CISSP Domain 3

CISSP Domain 3

The CISSP Domain 3 – security architecture and engineering Domain covers important security engineering topics such as Principles of Secure design, Trusted Computer base elements, Security Models, Security Controls and Security Evaluation Criteria’s. In this Study guide we will cover some of the main concepts you will need to know for the exam.

Security Controls

There are many different flavors of controls that are outlined in the CISSP DOMAIN 3 CBK, so be sure to understand them all.  Starting with what they do:

Preventive – tries to prevent something bad from happening, like a fence

Detective – tries to identify/notify when something bad actually happens, like an audit log

Corrective – tries to fix or recover from the bad thing that happened, like terminating an employee

Controls can also be placed into categories:

Management – refers to policy or human related controls, such as policy development

Operational – relating to processes or day-to-day operations, such as account provisioning

Technical – something that technology handles, such as authentication

Another category method puts the controls into the following:

Physical – related to facilities, such as the fence previously mentioned

Administrative – related to policies and people processes, such as the hiring/firing process

Technical – related to or controlled by technology, such as the audit logging capabilities

And the last few:

Common or Inheritable – related to things that are controlled at the higher level and applicable across the organization.

Tailored controls – when the control is tuned for a specific standard or use-case, such as adding a 60-day threshold to the control “user accounts must expire [after 60 days of inactivity]” instead of “user accounts must expire [at an organization-defined frequency]”.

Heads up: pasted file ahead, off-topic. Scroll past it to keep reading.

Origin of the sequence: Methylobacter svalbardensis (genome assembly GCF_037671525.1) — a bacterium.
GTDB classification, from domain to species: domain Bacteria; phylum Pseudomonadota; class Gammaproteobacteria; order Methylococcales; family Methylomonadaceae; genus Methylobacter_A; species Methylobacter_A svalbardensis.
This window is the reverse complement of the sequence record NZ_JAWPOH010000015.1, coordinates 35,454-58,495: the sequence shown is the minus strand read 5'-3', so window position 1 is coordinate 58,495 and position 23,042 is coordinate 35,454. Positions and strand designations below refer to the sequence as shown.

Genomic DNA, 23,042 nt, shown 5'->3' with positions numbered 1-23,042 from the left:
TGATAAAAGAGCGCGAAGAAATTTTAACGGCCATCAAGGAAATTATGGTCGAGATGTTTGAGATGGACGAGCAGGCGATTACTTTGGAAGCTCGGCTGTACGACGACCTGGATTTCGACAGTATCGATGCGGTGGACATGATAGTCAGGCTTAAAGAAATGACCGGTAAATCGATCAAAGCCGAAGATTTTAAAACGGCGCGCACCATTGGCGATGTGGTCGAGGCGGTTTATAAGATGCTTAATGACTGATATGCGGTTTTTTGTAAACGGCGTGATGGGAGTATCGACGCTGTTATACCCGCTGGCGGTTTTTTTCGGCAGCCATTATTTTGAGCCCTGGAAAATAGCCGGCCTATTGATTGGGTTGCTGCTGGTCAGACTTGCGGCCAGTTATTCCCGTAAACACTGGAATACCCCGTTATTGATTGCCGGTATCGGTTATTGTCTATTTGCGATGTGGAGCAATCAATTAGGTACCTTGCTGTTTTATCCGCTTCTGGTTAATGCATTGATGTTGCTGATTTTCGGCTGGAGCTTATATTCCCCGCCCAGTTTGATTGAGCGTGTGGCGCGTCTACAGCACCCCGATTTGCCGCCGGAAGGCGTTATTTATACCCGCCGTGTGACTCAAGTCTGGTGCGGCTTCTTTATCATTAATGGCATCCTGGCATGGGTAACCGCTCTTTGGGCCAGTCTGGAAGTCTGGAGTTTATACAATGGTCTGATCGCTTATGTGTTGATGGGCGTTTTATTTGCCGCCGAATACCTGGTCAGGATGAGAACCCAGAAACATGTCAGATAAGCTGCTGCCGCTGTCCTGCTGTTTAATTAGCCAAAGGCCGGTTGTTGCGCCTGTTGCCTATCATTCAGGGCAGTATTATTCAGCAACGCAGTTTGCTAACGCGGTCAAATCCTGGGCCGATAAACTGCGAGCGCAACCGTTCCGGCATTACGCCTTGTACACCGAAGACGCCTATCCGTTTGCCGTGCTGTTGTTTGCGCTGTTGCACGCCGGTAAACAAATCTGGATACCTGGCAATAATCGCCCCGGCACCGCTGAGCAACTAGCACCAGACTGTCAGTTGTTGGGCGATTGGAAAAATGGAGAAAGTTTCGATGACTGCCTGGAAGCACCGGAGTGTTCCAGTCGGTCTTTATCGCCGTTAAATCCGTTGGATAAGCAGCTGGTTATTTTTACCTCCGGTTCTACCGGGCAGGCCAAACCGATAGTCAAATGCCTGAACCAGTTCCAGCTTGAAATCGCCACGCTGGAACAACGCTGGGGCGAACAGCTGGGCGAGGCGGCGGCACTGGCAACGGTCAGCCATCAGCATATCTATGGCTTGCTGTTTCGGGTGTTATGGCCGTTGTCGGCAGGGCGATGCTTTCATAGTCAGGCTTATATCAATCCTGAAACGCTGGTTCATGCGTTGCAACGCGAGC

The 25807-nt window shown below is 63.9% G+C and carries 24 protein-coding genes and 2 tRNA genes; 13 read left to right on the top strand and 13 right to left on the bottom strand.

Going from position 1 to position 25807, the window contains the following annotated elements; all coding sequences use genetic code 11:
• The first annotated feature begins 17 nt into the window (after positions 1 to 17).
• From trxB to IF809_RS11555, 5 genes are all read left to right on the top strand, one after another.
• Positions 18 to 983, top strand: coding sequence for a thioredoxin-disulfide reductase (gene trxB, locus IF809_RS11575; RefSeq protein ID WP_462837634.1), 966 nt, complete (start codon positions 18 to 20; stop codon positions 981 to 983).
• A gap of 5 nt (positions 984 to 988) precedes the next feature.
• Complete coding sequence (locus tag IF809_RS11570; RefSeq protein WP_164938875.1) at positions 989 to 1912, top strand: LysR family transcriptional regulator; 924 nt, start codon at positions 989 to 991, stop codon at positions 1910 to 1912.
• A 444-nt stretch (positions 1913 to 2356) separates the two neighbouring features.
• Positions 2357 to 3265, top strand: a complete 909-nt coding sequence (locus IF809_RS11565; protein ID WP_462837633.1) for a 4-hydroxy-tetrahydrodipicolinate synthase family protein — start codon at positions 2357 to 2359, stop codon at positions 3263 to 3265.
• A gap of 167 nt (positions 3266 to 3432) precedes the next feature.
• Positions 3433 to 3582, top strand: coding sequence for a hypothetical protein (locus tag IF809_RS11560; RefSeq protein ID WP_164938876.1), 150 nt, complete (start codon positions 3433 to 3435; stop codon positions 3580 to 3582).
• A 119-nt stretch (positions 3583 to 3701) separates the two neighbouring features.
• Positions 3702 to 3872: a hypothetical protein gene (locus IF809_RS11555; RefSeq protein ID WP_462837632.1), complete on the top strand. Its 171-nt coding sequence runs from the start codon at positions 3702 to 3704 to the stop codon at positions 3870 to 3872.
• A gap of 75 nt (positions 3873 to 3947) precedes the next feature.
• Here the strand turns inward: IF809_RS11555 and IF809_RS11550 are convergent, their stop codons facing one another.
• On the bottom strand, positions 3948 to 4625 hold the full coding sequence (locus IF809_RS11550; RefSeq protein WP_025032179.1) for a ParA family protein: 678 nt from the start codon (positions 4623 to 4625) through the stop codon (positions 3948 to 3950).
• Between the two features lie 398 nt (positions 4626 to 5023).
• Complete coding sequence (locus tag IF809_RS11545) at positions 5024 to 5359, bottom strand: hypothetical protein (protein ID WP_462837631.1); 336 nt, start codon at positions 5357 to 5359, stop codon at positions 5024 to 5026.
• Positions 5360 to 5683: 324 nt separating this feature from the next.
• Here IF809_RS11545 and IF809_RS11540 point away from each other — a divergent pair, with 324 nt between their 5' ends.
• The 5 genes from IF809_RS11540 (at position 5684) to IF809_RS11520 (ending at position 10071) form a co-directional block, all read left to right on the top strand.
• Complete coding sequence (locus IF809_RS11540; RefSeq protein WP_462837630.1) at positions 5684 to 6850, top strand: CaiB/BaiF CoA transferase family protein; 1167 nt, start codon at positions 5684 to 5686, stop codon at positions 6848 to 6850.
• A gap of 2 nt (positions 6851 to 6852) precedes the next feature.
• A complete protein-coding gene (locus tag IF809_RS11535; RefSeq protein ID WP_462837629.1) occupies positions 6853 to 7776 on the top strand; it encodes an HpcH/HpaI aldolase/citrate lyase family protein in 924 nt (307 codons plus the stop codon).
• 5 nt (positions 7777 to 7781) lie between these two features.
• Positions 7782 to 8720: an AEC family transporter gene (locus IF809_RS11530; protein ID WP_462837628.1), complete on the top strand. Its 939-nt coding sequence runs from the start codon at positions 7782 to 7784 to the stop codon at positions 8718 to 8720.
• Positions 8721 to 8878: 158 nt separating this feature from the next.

Controls can be evaluated in three ways:

  1. Testing – live interaction with the system
  2. Interviewing – staff and management to verify the controls
  3. Examining – documents that prove how the control was implemented

Least Privilege

This is to protect Confidentiality and Data Integrity. Subjects are granted only the privileges necessary to perform assigned work tasks and no more.

LEAST PRIVILEGE –> (applied to ACTIONS) users have minimum necessary access to perform their job duties

Need to Know

Even if you have access, if you do not need to know, then you should not access the data.

  • NEED TO KNOW –> (applied to DATA) need VALID reason to access the data


Defense-in-depth is an information assurance strategy that provides multiple, redundant defensive measures in case a security control fails or a vulnerability is exploited. Defense-in-depth security architecture is based on controls that are designed to protect the physical, technical and administrative aspects of your network.

Secure Defaults

The secure defaults principle simply says that the systems should be designed to default to a secure mode if we don’t do anything else out of the box or after a reset. Configuration settings should default to secure options and require intervention to modify those options rather than defaulting to a weak configuration.

Fail Safe and Fail Secure

The simplest way to remember the difference between fail-safe, and fail-secure is to use the locksmith’s approach, whereas a fail-safe method places a door into an unlocked position when an event occurs. A fail secure attitude renders the door locked. 

Separation of Duties (SoD)

Separation of duties and responsibilities is a type of security control intended to counter insider threats, whether malicious or accidental.  The separation of duties principle says that no single person should possess two permissions that in combination, allow them to perform a sensitive operation. Instead, those permissions should be separated and held by two different groups of people.

Zero Trust Framework

Zero trust is a concept designed to minimize uncertainty in enforcing accurate, least privilege access to information systems and services. The goal is to have every access request be authenticated, authorized and encrypted prior to the access being granted to a resource or asset. A successful zero trust approach can only be achieved through maintaining continuous validating and monitoring user activities. Some of the Zero trust security solutions are:

  • Internal Segmentation Firewalls (ISFWs)
  • Multi-factor authentication (MFA)
  • Identity and Access Management (IAM)
  • Next-generation endpoint security

Shared Responsibility

A shared responsibility security design principle where an organisation must realise and share responsibility and take their role in this situation seriously in order to establish and maintain secucrity

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